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Words, Words, Words

A catalog of my comments and thoughts on books, reading, and writing as well as anything I come across that seems interesting. I used to sell other people's words at an independent bookstore but now I hope to get by on selling my own.

Broken Home

The Sound and the Fury - William Faulkner

I am just realizing now that the Faulkner set I own (Oprah's Book Club Edition) is not chronologically arranged, so though I first read As I Lay Dying it evidently came out a year after The Sound and the Fury, which I just finished.


Though I tend toward the more straightforward organization, I can understand why this order was chosen. The themes and style present in As I Lay Dying seem to be deepened and even more present in The Sound and the Fury. Stream of consciousness is common through much of the book and brings us suddenly backwards in time to different scenes talking around the action, bringing description and emotion to paint a picture where a less bold writer might have spelled out the action for us. Difficulty comes along with this structure as, moreso than the previous read, it can drag during the early pages of a new section while you try to acclimate to a new voice.


Early in each of the four sections, but especially the first three, we get the bones the different scenes to which we will return over the next 100 pages or so, but they are fungible and tend to change meaning as we come back and more of the scene emerges. In this way, the information of the plot is insufficient to understanding the story, you have to go through the work of trying to understand the characters, of being pulled this way or that based on what we understand of different events, often to be dropped somewhere else entirely, years down the line with the knowledge of a new character in the next section.


I was more cognizant of symbolism and patterns in this story, though I can think back to some very rich images in As I Lay Dying now that I've caught that line. Most glaringly the narcissus, a broken one at that, Benjy is holding at the end, seeming to represent his house and line in its evocation of narcissism and the way it seems Dilsey and the servants are the ones holding the family together like the twig Luster ties the flower to despite its destructive tendencies.  I return to the sense of rhythm in his writing as well, such as that set in the title, The Sound and the Fury, which finds a response in scenes like that at the Easter service with repetitions of  "the power and the glory" and "the recollection and the blood."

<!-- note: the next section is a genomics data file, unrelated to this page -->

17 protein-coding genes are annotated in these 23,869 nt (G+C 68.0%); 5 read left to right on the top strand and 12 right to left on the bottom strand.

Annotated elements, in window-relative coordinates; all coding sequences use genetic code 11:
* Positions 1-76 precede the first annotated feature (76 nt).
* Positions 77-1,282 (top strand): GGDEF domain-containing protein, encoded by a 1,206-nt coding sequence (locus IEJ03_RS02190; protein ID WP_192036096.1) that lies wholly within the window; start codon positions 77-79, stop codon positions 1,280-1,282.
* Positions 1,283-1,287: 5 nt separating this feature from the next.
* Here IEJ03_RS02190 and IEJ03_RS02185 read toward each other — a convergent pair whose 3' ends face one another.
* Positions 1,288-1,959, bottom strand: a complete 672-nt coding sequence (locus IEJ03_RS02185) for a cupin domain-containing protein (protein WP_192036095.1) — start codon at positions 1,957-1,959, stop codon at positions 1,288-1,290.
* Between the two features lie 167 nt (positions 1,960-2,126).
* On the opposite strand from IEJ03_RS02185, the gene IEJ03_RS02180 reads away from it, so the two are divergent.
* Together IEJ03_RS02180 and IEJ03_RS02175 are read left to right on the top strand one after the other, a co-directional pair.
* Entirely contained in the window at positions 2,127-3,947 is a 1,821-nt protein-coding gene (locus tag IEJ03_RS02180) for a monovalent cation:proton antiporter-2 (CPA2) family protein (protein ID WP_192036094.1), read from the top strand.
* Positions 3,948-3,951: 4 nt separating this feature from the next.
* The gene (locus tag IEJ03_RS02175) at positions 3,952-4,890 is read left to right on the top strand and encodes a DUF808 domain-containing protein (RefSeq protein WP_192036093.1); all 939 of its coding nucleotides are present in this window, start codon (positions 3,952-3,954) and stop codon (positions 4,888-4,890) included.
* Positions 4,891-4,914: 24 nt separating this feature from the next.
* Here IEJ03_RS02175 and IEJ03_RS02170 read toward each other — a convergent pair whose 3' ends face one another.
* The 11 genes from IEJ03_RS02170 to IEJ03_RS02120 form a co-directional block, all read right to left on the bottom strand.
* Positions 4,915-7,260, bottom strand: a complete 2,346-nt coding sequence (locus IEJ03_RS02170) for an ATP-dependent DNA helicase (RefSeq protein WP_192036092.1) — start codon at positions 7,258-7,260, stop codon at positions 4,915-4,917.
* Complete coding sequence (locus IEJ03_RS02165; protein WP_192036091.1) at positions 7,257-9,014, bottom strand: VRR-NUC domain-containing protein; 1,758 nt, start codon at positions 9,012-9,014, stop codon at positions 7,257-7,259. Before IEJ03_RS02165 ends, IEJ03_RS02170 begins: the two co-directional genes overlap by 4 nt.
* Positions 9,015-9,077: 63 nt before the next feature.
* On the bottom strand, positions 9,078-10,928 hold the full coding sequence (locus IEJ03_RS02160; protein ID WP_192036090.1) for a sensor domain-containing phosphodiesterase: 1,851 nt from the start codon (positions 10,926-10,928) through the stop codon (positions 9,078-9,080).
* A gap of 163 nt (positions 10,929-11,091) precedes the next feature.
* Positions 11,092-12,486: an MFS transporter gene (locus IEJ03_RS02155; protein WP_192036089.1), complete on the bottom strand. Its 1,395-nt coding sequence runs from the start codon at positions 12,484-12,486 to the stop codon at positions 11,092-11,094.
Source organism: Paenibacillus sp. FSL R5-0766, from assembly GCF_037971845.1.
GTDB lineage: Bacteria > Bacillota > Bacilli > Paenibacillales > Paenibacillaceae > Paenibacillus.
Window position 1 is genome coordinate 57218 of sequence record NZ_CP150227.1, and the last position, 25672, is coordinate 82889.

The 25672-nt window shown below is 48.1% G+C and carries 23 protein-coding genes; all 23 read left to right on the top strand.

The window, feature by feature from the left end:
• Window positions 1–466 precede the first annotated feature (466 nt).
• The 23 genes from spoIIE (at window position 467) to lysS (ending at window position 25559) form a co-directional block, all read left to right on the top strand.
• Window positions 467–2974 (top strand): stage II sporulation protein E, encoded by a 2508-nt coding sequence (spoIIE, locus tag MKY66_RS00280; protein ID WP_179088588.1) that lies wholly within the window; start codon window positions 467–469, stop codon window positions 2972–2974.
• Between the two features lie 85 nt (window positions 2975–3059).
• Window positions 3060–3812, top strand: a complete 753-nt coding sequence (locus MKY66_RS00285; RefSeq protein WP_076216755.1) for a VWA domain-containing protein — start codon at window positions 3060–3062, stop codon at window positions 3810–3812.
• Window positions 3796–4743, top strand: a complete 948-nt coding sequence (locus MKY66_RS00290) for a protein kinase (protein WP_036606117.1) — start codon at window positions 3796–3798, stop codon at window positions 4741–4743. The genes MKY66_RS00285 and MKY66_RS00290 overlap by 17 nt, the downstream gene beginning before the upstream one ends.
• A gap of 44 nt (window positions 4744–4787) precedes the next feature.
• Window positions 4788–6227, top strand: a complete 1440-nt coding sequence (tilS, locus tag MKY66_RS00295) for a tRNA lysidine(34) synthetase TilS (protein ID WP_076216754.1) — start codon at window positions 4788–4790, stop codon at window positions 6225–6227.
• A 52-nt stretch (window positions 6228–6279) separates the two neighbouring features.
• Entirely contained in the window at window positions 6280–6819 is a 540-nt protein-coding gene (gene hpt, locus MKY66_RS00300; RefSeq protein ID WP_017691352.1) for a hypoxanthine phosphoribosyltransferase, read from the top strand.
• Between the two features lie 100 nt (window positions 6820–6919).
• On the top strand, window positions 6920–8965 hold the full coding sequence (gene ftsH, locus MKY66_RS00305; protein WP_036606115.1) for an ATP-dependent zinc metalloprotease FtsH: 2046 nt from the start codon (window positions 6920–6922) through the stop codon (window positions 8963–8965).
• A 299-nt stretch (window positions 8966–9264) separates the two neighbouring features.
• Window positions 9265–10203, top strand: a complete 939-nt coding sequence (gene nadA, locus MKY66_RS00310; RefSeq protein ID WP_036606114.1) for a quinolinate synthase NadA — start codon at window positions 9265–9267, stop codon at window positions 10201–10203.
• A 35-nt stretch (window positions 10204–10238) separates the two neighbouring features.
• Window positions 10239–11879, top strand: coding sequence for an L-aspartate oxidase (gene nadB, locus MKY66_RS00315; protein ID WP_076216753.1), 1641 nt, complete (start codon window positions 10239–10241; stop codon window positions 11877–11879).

The Compsons, like the Bundrens seem trapped in their own self-interest. Within the family everyone assumes the others are acting directly in response to him- or herself. Jason constantly rails against his niece's behavior as the cause of his woes and a mark on his reputation even as he steals from her, his mother speaks almost exclusively in complaints and speaks of the woes of her children as curses visited upon herself.


Faulkner also appears to be having fun with the Shakespeare quote from which he took the title:

... It is a tale

Told by an idiot, full of sound and fury,

Signifying nothing.

(Macbeth V.5.6-8)

We can start with the fact that the first section is from the perspective of a man with a mental disability. Faulkner is no more simply giving us an idiot to tell the tale than he is setting out to tell a tale signifying nothing, he is brings the passage into the story but plays with it, turns it around, ponders what it means in the context of this family. 


Book Three, the final of the set,  is Light in August. Let me know what I missed about The Sound and the Fury below.